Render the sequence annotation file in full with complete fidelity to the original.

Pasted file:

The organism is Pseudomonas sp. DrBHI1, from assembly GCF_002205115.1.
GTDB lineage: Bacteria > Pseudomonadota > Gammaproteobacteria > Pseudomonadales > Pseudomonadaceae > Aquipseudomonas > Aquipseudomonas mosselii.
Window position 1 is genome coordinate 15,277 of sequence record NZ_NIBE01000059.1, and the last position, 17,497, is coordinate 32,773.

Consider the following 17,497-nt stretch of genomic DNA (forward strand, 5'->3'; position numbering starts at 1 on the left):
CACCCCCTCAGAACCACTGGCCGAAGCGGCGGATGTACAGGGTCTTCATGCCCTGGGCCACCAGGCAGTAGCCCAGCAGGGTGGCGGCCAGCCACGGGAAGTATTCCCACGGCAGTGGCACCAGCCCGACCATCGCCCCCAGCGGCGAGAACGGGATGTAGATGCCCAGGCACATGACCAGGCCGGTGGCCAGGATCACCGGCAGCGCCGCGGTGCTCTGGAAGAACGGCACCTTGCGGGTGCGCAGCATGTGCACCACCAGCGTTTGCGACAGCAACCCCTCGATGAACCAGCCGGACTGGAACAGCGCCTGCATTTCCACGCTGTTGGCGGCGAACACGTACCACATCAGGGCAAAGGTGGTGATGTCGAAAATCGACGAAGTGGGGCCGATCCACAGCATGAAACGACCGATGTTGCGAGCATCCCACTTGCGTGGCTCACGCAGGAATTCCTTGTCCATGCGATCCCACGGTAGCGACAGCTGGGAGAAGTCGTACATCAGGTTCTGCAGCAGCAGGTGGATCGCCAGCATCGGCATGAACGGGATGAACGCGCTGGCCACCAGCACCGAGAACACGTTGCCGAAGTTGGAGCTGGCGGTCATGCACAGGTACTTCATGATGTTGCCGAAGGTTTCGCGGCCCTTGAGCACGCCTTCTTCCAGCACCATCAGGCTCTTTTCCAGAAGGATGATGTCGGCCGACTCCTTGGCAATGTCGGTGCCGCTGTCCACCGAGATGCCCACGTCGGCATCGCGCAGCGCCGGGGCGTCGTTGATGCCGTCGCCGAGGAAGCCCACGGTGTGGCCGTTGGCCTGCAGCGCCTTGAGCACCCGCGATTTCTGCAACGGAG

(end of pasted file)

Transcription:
The organism is Pseudomonas sp. DrBHI1, from assembly GCF_002205115.1.
GTDB lineage: Bacteria > Pseudomonadota > Gammaproteobacteria > Pseudomonadales > Pseudomonadaceae > Aquipseudomonas > Aquipseudomonas mosselii.
Window position 1 is genome coordinate 15,277 of sequence record NZ_NIBE01000059.1, and the last position, 17,497, is coordinate 32,773.

Consider the following 17,497-nt stretch of genomic DNA (forward strand, 5'->3'; position numbering starts at 1 on the left):
CACCCCCTCAGAACCACTGGCCGAAGCGGCGGATGTACAGGGTCTTCATGCCCTGGGCCACCAGGCAGTAGCCCAGCAGGGTGGCGGCCAGCCACGGGAAGTATTCCCACGGCAGTGGCACCAGCCCGACCATCGCCCCCAGCGGCGAGAACGGGATGTAGATGCCCAGGCACATGACCAGGCCGGTGGCCAGGATCACCGGCAGCGCCGCGGTGCTCTGGAAGAACGGCACCTTGCGGGTGCGCAGCATGTGCACCACCAGCGTTTGCGACAGCAACCCCTCGATGAACCAGCCGGACTGGAACAGCGCCTGCATTTCCACGCTGTTGGCGGCGAACACGTACCACATCAGGGCAAAGGTGGTGATGTCGAAAATCGACGAAGTGGGGCCGATCCACAGCATGAAACGACCGATGTTGCGAGCATCCCACTTGCGTGGCTCACGCAGGAATTCCTTGTCCATGCGATCCCACGGTAGCGACAGCTGGGAGAAGTCGTACATCAGGTTCTGCAGCAGCAGGTGGATCGCCAGCATCGGCATGAACGGGATGAACGCGCTGGCCACCAGCACCGAGAACACGTTGCCGAAGTTGGAGCTGGCGGTCATGCACAGGTACTTCATGATGTTGCCGAAGGTTTCGCGGCCCTTGAGCACGCCTTCTTCCAGCACCATCAGGCTCTTTTCCAGAAGGATGATGTCGGCCGACTCCTTGGCAATGTCGGTGCCGCTGTCCACCGAGATGCCCACGTCGGCATCGCGCAGCGCCGGGGCGTCGTTGATGCCGTCGCCGAGGAAGCCCACGGTGTGGCCGTTGGCCTGCAGCGCCTTGAGCACCCGCGATTTCTGCAACGGAG